Ecological Communities

Granite Outcrops Granite outcrops are areas where metamorphic rock has been naturally exposed at the surface. Sometimes these are more or less confluent with the surrounding soil surfaces while sometimes they form a dome like structure (ie Stone Mountain, GA). The thin soil on the outcrop margin as well as small depressions within support a unique plant community that include many rare plant species. Granite outcrops in Alabama can be mafic or acidic which yield entirely different plant assemblages though some species can occur on both types. Mafic granite outcrops share many species with limestone glades while acidic granite outcrops are more like sandstone outcrops.--B. Keener
Limestone glade An area where limestone is very close to the surface or exposed where thin layers of soil or soil pockets exist. Limestone glades are usually open areas most often without large trees. They are very dry through much of the growing season except when rain is plentiful in late winter and early spring. The pH is basic.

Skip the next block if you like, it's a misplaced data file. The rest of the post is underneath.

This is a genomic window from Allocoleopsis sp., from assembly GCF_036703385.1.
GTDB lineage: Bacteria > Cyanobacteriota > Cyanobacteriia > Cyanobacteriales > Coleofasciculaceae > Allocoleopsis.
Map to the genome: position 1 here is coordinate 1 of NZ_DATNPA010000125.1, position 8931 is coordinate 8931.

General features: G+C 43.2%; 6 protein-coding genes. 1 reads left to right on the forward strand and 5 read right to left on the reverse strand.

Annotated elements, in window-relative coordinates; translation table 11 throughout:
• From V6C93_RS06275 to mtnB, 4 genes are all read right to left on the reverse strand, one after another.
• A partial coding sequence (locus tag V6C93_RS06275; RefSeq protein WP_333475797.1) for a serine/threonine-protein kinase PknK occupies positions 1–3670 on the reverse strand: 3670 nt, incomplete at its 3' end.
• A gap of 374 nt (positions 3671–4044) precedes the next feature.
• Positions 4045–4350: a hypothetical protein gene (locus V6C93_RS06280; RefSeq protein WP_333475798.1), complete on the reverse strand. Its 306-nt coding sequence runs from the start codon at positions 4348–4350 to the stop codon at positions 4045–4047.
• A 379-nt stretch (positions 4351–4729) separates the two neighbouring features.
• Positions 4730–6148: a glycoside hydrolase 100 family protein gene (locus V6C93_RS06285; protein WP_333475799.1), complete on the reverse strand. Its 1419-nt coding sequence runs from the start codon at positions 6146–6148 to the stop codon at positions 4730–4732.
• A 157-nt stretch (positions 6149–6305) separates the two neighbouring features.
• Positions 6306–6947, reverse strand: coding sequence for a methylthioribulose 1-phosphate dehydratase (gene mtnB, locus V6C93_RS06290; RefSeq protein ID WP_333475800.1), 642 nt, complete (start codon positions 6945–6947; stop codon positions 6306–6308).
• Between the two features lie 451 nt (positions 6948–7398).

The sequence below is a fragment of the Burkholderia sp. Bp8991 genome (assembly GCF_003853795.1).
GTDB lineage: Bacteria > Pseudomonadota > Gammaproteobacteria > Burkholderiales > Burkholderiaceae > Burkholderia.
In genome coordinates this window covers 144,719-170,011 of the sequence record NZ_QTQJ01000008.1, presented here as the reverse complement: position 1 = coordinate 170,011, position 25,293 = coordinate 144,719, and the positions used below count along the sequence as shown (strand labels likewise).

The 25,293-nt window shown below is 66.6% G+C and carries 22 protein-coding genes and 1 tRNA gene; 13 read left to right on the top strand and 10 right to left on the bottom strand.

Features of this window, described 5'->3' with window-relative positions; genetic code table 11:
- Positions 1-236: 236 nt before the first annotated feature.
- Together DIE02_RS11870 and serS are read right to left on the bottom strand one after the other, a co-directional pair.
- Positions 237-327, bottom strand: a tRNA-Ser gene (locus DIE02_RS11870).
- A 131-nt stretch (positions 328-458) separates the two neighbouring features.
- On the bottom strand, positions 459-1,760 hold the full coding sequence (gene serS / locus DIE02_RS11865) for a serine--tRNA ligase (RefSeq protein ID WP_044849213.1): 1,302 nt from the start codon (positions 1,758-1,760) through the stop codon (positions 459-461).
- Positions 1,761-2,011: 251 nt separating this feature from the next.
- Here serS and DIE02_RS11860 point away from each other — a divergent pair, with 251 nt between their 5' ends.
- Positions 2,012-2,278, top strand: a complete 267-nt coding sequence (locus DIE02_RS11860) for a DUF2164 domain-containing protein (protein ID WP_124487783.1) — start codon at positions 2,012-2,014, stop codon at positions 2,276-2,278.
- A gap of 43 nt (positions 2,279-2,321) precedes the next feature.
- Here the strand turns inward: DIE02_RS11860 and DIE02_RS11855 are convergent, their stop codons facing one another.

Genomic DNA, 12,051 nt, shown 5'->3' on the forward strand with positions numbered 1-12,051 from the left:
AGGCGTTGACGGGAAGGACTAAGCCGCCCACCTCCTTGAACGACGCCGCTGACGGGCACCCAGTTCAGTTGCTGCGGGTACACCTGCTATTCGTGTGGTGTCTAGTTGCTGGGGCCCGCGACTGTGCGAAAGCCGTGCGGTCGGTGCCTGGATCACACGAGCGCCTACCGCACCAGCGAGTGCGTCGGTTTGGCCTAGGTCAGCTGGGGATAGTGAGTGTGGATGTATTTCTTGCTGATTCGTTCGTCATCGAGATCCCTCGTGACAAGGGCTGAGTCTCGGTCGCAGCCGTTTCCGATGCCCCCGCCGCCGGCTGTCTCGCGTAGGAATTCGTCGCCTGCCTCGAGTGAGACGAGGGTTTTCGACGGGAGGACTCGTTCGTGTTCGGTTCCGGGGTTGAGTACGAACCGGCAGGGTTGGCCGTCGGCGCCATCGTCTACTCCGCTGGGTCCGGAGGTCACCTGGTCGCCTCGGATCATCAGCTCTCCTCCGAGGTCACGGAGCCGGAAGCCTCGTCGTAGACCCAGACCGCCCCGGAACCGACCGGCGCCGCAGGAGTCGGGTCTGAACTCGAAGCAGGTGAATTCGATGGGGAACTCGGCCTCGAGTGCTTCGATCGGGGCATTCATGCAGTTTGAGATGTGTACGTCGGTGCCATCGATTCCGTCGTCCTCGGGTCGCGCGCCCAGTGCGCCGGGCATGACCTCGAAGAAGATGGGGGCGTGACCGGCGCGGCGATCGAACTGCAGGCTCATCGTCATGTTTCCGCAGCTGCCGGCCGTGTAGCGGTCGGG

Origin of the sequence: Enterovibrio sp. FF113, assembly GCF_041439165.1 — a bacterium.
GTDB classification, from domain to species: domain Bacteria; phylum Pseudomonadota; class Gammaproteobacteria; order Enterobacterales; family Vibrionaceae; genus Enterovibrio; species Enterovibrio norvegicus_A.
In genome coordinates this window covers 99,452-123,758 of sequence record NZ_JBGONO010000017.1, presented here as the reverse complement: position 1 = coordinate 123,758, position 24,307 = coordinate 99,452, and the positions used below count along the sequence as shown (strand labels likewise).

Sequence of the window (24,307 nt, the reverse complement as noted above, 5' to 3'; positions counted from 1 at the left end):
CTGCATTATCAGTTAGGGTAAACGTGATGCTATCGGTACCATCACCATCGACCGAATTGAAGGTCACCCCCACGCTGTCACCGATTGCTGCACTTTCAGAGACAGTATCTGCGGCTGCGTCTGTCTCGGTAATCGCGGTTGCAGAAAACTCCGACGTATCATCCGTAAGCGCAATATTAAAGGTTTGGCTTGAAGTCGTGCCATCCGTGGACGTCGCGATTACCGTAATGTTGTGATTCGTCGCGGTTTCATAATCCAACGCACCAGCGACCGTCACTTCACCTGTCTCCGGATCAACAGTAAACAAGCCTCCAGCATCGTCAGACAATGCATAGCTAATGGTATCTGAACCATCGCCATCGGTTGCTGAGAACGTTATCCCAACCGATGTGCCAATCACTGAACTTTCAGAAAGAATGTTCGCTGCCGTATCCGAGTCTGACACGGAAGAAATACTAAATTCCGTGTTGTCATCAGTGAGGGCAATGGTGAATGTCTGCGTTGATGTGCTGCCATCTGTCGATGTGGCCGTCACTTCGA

Pitcher Plant Bog Moist sandy acidic areas mostly along the coastal plain that are dominated by the carnivorous genus Sarracenia (Pitcher Plants) as well as other herbaceous plants. The habitat requires occassional fire to maintain balance and suppress the succession of woody plants.
Salt shrub A shrubland community that forms the ecotone between salt marsh and upland vegetation. Salinity levels are generally lower here than in the salt marsh (soil pore salinity ranges 7 ppt to 27 ppt); and the elevation is higher. Salt shrub does not usually develop on deep peat. More often, it occurs on a thin (0-10 cm) layer of peat, and soils share characteristics of both estuarine and maritime terrestrial settings.
Sandstone outcrop An area where sandstone is exposed at or just above substrate level in a fashion where shallow soil pockets exist. Sandstone outcrops are very dry through much of the year, however, vernal pools may exist in the spring months. The pH is acidic.